Wednesday, May 12, 2010

This Date In Music History - May 12


Burt Bacharach -- songwriter, pianist and arranger. With Hal David wrote many classic songs including, "Close To You," "24 Hours From Tulsa," "Make It Easy On Yourself," "Magic Moments," "I Say A Little Prayer;" among others. Won two Oscars for film score 'Butch Cassidy And The Sundance Kid', for "Raindrops Keep Fallin' On My Head." (1928)

Norman Whitfield - songwriter and producer, best known for his work with Berry Gordy's Motown. Collaborated with Barrett Strong on such hits as "I Heard It through the Grapevine," "Ain't Too Proud to Beg," "(I Know) I'm Losing You," "Cloud Nine," "War," "Papa Was a Rolling Stone" and "Car Wash." (1940)

David Walkes - Gary Lewis and the Playboys (1943)

Billy Swan - (1944)

James Purify (1944)

Ian McLagan - Small Faces. Also worked with The Rolling Stones, Bob Dylan, Bonnie Raitt, Joe Cocker, Billy Bragg and Bruce Springsteen (1946)

Steve Winwood - Spencer Davis Group,Traffic, Blind Faith, Solo (1948)

Billy Squier - (1950)

Barry Borden - Molly Hatchet (1954)

Kix Brooks - Brooks and Dunn (1955)

Eric Singer - Kiss (1958)

They Are Missed:

Born on this day in 1942, Ian Dury, singer, songwriter, poet, actor. Dury died on March 27, 2000 (age 57).

Singer and TV presenter Perry Como died in 2001 (age 88). He scored fourteen US #1 singles, from 150 US chart hits and over 25 UK chart hits, including the single "Magic Moments" and "Catch A Falling Star." Como was once the highest-paid performer in the history of television.


The Everly Brothers started a four-week run at #1 in the US in 1958 with "All I Have To Do Is Dream" (the song was written in 15 minutes).

In 1962, Billboard Magazine reported that last year's most-played jukebox record was "Big Bad John" by Jimmy Dean. The second most-played was Chubby Checker's "The Twist."

In 1963, Bob Dylan walked out of rehearsals for the US TV Ed Sullivan show after being told he couldn't perform "Talking John Birch Society Blues" due to it mocking the US military.

The Beach Boys started a four week run at #1 on the US album chart in 1964 with 'Beach Boys Concert', the group's first US #1.

'Are You Experienced', the debut album by Jimi Hendrix was released in the UK in 1967. To celebrate, Hendrix played a gig at the Bluesville Club, Manor House in London.

A British radio station debuts the Beatles' 'Sgt. Pepper' album in its entirety in 1967.

In 1968, Jimi Hendrix was arrested by police on his way to Toronto for possession of hashish and heroin. Hendrix claimed the drugs had been planted on him. He was exonerated.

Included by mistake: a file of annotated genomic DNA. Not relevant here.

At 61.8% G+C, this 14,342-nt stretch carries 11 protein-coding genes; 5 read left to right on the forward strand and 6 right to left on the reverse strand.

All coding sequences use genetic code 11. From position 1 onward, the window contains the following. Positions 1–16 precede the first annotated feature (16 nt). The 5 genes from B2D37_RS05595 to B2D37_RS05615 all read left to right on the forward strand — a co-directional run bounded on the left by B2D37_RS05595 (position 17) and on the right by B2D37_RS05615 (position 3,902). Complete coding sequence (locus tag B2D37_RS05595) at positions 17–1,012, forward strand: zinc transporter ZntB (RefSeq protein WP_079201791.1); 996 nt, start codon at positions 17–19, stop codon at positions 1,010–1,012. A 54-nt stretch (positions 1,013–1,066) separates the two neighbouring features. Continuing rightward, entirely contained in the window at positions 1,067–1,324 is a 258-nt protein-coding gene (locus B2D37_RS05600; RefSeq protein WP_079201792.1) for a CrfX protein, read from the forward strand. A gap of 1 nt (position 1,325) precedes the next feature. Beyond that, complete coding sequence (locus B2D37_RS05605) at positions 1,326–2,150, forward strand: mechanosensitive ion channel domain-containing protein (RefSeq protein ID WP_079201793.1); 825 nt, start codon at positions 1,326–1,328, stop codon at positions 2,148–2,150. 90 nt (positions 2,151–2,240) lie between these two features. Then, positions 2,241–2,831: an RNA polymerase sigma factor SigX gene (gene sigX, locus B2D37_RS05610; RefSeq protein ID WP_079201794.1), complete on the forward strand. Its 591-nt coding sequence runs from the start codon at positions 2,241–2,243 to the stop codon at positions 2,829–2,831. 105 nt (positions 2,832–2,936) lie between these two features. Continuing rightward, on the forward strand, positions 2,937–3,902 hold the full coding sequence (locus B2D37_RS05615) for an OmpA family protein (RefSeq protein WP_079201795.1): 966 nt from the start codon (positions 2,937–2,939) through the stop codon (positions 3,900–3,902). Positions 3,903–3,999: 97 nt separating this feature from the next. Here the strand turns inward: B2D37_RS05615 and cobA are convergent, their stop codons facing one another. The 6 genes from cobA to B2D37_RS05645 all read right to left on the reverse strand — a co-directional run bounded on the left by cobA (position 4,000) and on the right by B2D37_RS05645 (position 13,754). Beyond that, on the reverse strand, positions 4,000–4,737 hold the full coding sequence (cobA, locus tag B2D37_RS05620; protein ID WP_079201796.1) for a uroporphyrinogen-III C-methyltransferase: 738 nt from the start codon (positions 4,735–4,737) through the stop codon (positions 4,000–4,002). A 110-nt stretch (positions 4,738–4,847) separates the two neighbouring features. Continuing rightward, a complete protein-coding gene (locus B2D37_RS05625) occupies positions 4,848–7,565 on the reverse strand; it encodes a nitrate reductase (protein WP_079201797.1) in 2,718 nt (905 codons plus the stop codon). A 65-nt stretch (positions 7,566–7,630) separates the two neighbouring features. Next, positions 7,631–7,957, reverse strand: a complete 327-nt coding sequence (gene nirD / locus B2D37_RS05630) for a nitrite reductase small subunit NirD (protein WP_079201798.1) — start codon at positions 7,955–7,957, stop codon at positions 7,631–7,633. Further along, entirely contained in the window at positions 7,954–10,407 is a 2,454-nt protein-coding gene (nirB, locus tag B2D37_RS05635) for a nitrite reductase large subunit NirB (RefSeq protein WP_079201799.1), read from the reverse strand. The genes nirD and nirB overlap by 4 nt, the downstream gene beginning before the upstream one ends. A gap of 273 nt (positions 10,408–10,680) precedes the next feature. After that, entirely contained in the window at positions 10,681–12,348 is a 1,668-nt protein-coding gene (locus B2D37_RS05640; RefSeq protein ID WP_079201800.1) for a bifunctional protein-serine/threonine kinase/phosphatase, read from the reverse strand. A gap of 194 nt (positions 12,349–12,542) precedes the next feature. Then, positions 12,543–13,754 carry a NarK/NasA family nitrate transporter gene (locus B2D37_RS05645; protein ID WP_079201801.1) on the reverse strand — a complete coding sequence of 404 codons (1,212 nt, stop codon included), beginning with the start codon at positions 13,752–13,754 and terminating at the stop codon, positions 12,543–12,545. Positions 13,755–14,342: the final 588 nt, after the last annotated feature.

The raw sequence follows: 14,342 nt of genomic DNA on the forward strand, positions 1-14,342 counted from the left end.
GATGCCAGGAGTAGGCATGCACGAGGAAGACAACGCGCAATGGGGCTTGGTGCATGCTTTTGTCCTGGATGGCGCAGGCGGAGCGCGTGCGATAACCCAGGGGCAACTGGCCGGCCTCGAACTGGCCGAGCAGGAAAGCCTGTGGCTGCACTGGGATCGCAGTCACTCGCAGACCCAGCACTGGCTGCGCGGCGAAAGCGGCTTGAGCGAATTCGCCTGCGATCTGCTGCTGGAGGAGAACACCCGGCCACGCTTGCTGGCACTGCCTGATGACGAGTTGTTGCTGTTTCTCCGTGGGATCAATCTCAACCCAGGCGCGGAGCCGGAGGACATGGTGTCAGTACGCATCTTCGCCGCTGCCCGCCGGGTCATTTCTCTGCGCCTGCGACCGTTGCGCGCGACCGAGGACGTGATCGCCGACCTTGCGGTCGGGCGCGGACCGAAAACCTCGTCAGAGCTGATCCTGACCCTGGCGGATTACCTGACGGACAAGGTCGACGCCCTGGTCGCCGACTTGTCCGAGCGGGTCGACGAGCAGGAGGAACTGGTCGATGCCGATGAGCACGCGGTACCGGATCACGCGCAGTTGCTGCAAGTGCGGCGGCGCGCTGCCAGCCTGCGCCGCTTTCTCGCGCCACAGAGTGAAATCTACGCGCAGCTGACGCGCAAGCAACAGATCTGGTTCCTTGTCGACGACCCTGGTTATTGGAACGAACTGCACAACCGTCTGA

Brian Jones made his final live appearance with The Rolling Stones in 1968 when they appeared at the New Musical Express Poll Winners Concert at the Empire Pool, Wembley, England.

Rolling Stone Mick Jagger married Bianca Macias at St Tropez Town Hall in 1971. The guest list included the other members of the Rolling Stones, Paul McCartney, Ringo Starr, Eric Clapton and Stephen Stills. The couple separated in 1977.

The Rolling Stones released the album 'Exile on Main St' in 1972.

Led Zeppelin started a three week run at #1 on the US album chart in 1973 with 'Houses Of The Holy', the group's third US #1 album.

In 1975, Jefferson Starship gave a free concert in New York's Central Park in front of 60,000 fans. The band and concert sponsor, WNEW-FM, were forced to pay $14,000 for cleaning up and damage done to the park after the event.

Lionel Richie started a two week run at #1 on the US singles chart in 1984 with "Hello" his second US solo #1, also a #1 in the UK.

In 1996, 17-year-old Bernadette O'Brien died the day after being injured 'body surfing' at a Smashing Pumpkins gig at The Point, Dublin.

Hootie & the Blowfish went to #1 on the US album chart in 1996 with 'Fairweather Johnson'.

In 2000, thieves stole the gates to Strawberry Fields the Merseyside landmark immortalized by The Beatles song. The 10' high iron gates were later found at local scrap metal dealers in Liverpool.

In 2008, singer-songwriter Neil Young had a spider named after him. US university biologist Jason Bond discovered a new species of trapdoor spider and decided to name it after his favourite musician. Myrmekiaphila neilyoungi was found in Jefferson County, Alabama, in 2007.

John Lennon: The New York Years opened at New York's Rock & Roll Hall of Fame Annex NYC in 2009. The Lennon-themed exhibit, created by his widow, Yoko Ono, benefits the Spirit Foundation, a charity begun by Lennon and Ono. "I so hope it will be a true gift to New York City's residents and visitors," says Ono.

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